Assam: Tezpur University researchers spot formation of dwarf galaxy. Will help understand galaxy formation for the first time 

Such a discovery is just another piece of the puzzle and a glimpse of the unknown that new state-of-the-art observatories are starting to show: Vice-Chancellor 
Pic credits: Edex Live
Pic credits: Edex Live

As per an article by a research scholar of Tezpur University, it is stated that a first-of-its-kind study has found new stars forming beyond the visible boundaries — about 1.5 to 3.9 billion light years away — from Earth. The research scholar — Anshuman Borgohain — was a member of the team of astronomers from India, the USA and France, which conducted the study. Additionally, he is also the lead author of the article, as stated in a report by PTI. 

The research article was published in the multidisciplinary Science journal, Nature, this month. And it stated, "It is still unclear how dwarf galaxies of the past have evolved into the ones in the present day. Hence, capturing their assembly process over the cosmic ages is considered as one of the important links to complete the picture of galaxy formation and evolution," it added.

Principal research staff in the USA's IBM research division, who also took part in the study, Bruce Elmegreen said that it has been a mystery how some small galaxies like these can have such active star formation. Borgohain works under the joint supervision of Rupjyoti Gogoi of Tezpur University and Prof Kanak Saha of Pune-based Inter-University Centre for Astronomy and Astrophysics, who are co-authors of the article.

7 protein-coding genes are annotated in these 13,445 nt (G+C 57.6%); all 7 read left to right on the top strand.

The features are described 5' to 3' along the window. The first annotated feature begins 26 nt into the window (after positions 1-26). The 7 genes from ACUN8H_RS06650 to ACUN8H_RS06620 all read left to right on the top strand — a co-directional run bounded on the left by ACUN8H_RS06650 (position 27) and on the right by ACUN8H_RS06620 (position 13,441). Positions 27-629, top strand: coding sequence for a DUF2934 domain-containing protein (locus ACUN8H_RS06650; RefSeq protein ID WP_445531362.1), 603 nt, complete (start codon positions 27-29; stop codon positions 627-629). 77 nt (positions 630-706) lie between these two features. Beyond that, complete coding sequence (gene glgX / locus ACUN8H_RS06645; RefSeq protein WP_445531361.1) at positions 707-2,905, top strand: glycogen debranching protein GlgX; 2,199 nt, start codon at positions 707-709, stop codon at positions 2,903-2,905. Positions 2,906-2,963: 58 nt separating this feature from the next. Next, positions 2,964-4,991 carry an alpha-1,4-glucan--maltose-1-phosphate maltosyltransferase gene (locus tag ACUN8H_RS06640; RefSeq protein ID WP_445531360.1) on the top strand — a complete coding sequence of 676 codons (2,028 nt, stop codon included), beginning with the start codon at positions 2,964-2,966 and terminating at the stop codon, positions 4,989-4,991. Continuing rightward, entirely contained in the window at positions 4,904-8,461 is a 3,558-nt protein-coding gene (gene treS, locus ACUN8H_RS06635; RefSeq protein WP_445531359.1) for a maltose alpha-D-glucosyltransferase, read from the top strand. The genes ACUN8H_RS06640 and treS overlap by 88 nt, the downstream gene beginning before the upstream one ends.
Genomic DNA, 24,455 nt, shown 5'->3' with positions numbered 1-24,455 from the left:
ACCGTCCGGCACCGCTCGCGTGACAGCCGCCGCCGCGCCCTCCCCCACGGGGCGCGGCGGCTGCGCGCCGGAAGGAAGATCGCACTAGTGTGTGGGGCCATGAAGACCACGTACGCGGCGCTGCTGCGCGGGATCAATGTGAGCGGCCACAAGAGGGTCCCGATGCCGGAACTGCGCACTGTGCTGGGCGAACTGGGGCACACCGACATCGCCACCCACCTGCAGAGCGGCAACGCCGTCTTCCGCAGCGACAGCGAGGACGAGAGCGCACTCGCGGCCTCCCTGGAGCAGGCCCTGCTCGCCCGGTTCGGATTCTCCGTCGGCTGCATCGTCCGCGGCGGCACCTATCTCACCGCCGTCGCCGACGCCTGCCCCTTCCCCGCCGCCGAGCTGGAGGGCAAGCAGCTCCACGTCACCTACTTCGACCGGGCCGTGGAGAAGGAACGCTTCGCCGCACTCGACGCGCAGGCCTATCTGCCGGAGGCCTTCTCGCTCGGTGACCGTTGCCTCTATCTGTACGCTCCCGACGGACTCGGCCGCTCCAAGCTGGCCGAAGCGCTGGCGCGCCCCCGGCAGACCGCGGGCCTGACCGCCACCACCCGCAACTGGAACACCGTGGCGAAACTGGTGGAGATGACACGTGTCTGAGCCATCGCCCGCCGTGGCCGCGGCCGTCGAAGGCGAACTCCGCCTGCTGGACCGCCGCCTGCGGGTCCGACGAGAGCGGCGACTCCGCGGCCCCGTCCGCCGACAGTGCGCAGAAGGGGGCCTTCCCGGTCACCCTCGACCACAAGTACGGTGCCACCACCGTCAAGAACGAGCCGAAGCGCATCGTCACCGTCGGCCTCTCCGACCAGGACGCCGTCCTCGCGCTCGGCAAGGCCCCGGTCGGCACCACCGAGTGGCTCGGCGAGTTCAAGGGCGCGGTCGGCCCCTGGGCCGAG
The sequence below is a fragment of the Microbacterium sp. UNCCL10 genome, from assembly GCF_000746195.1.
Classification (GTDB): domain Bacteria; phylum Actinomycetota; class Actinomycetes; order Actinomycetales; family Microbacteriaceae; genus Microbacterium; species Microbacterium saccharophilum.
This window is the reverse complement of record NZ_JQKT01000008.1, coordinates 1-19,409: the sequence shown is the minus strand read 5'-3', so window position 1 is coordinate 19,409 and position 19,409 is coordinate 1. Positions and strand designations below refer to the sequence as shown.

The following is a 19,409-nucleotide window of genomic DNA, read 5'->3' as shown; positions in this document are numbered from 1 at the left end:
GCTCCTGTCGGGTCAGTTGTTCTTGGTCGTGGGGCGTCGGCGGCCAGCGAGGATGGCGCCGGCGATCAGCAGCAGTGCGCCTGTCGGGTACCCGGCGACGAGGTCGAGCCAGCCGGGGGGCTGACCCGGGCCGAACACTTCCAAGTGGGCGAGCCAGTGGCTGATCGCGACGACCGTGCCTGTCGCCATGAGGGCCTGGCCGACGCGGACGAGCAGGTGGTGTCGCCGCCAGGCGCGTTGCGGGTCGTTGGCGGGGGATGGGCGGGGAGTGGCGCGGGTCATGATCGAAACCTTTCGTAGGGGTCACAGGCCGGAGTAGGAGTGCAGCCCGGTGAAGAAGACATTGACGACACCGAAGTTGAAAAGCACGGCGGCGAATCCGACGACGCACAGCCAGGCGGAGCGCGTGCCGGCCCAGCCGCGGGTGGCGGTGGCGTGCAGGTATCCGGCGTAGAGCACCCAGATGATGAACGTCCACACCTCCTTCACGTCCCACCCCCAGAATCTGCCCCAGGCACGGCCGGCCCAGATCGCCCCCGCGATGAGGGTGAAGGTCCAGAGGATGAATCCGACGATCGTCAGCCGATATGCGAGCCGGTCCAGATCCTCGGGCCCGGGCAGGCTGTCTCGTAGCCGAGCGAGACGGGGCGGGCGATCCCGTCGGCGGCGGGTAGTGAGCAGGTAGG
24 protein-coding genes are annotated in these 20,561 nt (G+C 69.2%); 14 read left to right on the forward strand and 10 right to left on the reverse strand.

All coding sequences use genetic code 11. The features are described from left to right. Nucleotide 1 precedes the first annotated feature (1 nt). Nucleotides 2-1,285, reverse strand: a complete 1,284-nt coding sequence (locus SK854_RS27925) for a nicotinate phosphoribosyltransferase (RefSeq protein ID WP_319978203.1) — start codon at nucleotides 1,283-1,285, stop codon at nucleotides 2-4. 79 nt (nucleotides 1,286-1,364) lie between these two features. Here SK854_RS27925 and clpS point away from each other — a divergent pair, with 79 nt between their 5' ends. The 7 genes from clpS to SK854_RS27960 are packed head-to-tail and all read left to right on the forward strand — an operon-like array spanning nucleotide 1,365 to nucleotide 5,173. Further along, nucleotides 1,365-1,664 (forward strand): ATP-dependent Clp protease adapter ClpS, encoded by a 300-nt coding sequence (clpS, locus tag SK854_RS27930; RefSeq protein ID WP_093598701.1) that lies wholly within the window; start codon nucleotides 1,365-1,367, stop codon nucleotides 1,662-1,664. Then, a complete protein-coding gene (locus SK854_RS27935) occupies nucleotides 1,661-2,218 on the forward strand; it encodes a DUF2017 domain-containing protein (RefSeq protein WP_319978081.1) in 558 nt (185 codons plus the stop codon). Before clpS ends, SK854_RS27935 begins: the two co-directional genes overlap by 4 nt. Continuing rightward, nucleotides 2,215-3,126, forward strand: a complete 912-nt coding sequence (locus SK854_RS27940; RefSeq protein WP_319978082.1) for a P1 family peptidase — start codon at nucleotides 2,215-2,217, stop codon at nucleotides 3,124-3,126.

The release by Tezpur University said that the study was conceived using the Ultra Violet Imaging Telescope (UVIT) onboard AstroSat, India's first dedicated multi-wavelength space observatory.

Further, sharing some more details, Prof Kanak Saha said that the resolving power of the UVIT and UV deep field imaging techniques have been the key to finding these very young, faint and large star-forming clumps. Adding to this, Rupjyoti Gogoi said that the current work is an inspiration for young researchers of the country as this utilises data from India's indigenous satellite AstroSat. 

Sharing his view, the university Vice-Chancellor, Vinod K Jain, said, "The discovery of such unseen phenomena in these distant dwarf galaxies is just another piece of the puzzle and a glimpse of the unknown that new state-of-the-art observatories are starting to show and have to offer in near future."

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